Taiwan: China Should Remove Missiles Before Peace Talks
Below is an article published by Reuters India:
Taiwan President Ma Ying-jeou demanded on Tuesday [April 6] that China remove missiles aimed at the island before any peace talks, comments that could slow recent momentum in relations, including two-way trade that has reached $109 billion.
Beijing must scrap or move missiles, which Taiwan suspects are piling up in China some 160 km (100 miles) away, to begin any discussion on a peace accord, an idea welcomed by both sides when Ma took office in 2008, the president told a group of U.S. scholars.
"We demand that mainland China scrap or remove missiles aimed at Taiwan," Ma said, as quoted by Taiwan's Central News Agency. "Otherwise, Taiwan will not take any further steps to discuss a peace accord with the mainland."
His uncharacteristically strong remarks are seen helping to build a tough-on-Beijing image for Taiwan's ruling Nationalist Party ahead of tense year-end local elections against Taiwan's main opposition party, which generally takes a more anti-China line.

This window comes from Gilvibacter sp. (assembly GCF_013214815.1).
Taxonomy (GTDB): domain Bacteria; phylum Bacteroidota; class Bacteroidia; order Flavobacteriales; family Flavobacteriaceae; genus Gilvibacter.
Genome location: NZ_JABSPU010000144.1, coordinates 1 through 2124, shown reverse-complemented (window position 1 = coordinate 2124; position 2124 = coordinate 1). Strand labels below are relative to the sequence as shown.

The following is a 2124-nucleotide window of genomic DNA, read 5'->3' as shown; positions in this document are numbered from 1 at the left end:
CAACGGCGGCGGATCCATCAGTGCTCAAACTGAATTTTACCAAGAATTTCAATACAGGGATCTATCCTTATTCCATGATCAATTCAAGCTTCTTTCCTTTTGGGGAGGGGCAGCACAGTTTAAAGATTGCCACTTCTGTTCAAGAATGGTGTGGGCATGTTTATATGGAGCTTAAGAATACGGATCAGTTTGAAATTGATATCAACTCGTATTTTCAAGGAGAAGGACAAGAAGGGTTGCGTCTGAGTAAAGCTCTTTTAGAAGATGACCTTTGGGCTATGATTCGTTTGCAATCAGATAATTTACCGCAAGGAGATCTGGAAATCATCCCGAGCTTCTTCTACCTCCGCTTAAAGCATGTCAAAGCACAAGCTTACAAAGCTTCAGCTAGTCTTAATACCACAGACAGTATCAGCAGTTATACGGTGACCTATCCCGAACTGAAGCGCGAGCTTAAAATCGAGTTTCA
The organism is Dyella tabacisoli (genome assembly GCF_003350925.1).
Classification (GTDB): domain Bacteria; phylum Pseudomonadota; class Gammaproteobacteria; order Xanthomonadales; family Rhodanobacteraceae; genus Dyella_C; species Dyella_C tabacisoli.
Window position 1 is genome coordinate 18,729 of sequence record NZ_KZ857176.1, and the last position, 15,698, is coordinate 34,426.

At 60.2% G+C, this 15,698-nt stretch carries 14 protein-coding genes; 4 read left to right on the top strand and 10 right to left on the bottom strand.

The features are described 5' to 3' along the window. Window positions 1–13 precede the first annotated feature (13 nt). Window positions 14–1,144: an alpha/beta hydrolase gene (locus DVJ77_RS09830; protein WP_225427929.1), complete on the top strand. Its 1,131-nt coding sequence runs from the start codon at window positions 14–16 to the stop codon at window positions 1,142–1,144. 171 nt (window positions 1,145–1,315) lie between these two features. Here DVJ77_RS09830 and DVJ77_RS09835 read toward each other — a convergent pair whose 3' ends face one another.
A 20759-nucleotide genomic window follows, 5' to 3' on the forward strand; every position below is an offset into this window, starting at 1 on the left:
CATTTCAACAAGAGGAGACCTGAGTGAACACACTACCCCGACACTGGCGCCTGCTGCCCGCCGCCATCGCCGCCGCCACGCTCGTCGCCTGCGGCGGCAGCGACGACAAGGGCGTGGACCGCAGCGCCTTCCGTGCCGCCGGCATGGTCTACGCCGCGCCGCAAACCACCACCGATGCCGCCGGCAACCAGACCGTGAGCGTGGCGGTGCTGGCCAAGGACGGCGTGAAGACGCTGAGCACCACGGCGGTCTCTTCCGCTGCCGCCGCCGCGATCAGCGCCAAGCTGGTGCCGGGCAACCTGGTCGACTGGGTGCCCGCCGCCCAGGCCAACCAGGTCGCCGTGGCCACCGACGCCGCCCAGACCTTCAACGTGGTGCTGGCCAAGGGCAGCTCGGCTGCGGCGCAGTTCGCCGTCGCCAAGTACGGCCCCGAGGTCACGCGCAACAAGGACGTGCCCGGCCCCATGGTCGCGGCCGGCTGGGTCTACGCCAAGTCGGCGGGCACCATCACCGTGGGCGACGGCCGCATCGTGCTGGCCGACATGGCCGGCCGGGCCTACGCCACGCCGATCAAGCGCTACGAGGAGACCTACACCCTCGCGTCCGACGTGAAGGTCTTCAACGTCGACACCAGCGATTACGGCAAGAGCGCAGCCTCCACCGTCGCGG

"People are concerned about a political union with China, so Ma Ying-jeou has to say something to that to make people more comfortable," said Shane Lee, political scientist at Chang Jung University in Taiwan.
But Ma's comment also could dent recent momentum in trade, including an economic cooperation framework agreement expected to be signed by June, which has sweetened Taiwan's export-reliant economy and boosted financial markets although overall ties with China remain highly divisive.
Ma spoke as Shanghai Mayor Han Zheng arrived in Taipei for a city-to-city visit focused on culture and commerce.
Taiwan officials say China has aimed from 1,000 to 1,500 short- and mid-range missiles at the self-ruled island, which Beijing has claimed as its own since the Chinese Civil war of the 1940s.